American vets: in suicide, many lose the war at home

The memory of recent combat has become a daily nightmare for many US soldiers who returned home from deployments in Iraq and Afghanistan.

Post-traumatic stress can force veterans to kill themselves, bringing the suicide rate among American military personnel to its highest level since the Vietnam War.

Each day, 18 American veterans commit suicide. In the last few years, more US military personnel have taken their own lives than have been killed in either Iraq or Afghanistan.

The numbers raise a question:where is the battle really happening – in the field or at home?

“He was only home for eight months before his demons took him over,” said Mike Bowman, father of an Iraq veteran who killed himself, to the House Veterans Affairs Committee.

“My son returned physically but mentally he never returned,” recalled Cheryl Softich, mother of another Iraq veteran who committed suicide. “After a year and a half at home he put a gun to his head and pulled the trigger.”

“A year and a half of his life was torture and I couldn’t help him. And they refused to help him, or told him he was number 26 in line,” acknowledged Marianne Schulze, stepmother of an Iraq veteran who took his own life.

“I feel cheated that my son’s needs weren’t take care of,” Jim Schulze, father of a Marine, said.

These parents share a similar tragedy – one of losing their children who had gone to war, all in Iraq, strong and healthy men, and came back deeply traumatized and haunted by nightmares.

Many refuse to seek help from the government in fear it’s going to show on their records and they won’t be able to find employment. But even those who do seek help are often neglected.

“I went to apply for a job, I went for unemployment benefits, I went to the garrison’s administration for treatment a year after I was discharged because I was feeling suicidal, and I was discharged, I was refused treatment, actually,” recalls Brian Little, U.S. Navy, California.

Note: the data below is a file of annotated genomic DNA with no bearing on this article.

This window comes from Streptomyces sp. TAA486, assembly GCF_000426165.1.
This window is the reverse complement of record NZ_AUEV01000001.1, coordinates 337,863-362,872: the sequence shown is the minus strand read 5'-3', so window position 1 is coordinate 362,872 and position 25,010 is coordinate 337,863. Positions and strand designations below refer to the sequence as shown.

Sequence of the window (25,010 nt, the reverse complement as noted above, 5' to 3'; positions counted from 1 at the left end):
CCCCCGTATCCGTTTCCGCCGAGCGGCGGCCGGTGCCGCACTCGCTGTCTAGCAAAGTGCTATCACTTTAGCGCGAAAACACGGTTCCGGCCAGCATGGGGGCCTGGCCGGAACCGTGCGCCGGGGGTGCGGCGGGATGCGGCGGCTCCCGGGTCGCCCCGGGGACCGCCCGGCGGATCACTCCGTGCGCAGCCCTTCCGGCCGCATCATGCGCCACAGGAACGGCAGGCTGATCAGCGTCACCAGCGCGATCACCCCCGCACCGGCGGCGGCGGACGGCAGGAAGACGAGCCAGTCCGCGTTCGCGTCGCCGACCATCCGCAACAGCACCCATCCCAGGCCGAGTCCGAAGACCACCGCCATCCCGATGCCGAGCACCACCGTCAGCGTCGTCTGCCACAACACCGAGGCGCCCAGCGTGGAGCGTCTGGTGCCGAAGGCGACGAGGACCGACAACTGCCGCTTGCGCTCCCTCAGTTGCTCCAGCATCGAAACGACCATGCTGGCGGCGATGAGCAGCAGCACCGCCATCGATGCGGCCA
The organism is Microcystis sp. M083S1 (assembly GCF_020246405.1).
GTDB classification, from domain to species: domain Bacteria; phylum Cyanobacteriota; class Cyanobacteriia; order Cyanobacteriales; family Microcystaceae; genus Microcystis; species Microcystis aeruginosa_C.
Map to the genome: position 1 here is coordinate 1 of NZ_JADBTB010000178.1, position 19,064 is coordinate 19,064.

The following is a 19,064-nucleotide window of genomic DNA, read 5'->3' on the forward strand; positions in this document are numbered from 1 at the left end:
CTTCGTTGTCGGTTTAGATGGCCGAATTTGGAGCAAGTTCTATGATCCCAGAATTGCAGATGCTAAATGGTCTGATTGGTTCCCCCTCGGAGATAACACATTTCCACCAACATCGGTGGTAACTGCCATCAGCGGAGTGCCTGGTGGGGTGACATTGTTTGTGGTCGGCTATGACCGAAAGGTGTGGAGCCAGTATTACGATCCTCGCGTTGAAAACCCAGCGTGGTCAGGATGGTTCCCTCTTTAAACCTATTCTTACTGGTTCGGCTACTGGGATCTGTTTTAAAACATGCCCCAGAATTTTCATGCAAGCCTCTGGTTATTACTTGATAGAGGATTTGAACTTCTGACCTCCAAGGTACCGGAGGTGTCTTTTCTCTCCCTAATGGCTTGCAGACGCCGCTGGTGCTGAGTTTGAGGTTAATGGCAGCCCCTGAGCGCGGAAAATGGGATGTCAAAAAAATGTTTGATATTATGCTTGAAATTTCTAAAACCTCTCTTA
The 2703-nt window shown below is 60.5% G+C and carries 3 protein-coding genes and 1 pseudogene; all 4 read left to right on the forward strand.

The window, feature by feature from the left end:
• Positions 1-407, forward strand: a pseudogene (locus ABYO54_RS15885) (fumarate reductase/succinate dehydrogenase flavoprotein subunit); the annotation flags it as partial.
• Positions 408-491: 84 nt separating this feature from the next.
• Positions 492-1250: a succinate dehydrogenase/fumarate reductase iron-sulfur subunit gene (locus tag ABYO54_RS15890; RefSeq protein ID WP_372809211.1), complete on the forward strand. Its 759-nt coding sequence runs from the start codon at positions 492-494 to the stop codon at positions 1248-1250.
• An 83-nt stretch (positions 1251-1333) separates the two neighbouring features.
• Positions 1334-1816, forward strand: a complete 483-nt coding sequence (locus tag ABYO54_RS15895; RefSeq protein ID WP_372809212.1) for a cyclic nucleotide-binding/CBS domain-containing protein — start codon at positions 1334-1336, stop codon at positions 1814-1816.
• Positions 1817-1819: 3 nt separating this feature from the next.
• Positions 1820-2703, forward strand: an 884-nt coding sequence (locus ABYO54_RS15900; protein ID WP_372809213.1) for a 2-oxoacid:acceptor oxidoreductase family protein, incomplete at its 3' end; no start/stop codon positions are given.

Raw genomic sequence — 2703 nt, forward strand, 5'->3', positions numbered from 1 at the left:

Brian Little, who had served in Iraq, came to a charity event for homeless veterans because he, too, was homeless, like dozens of other young men and women there.

Not only do many come back from war traumatized, but they are often left without a roof over their head.

According to the US National Coalition on Homelessness, 40 per cent of homeless men are veterans.

The staggering number of those who see no other option but to kill themselves pushed the country’s veteran’s affairs department to start a suicide prevention hotline.

Further, they claim they have talked more than 10,000 veterans out of killing themselves.

These days Iraq and Afghan veterans fuel the suicide epidemic.

Trained responders who speak on the phone with veterans often hear from callers who see no meaning behind the many killings they witnessed.

Any war is traumatizing for a soldier, but the suicide rate among vets in the US is now the highest since the Vietnam War. There was no similar surge after World War II.

Also, civilians' questioning of the motives of the war is now reflected among many young American vets, whose own doubts drive them even closer to the brink.

Looking at the plight of veterans in the US, one can’t help asking: what is the cost of war? Is it the 1.8 trillion dollars the US spent in Iraq and Afghanistan last year, or is it the shattered lives of tens of thousands of soldiers who come back home to find that their battle for survival has only just begun.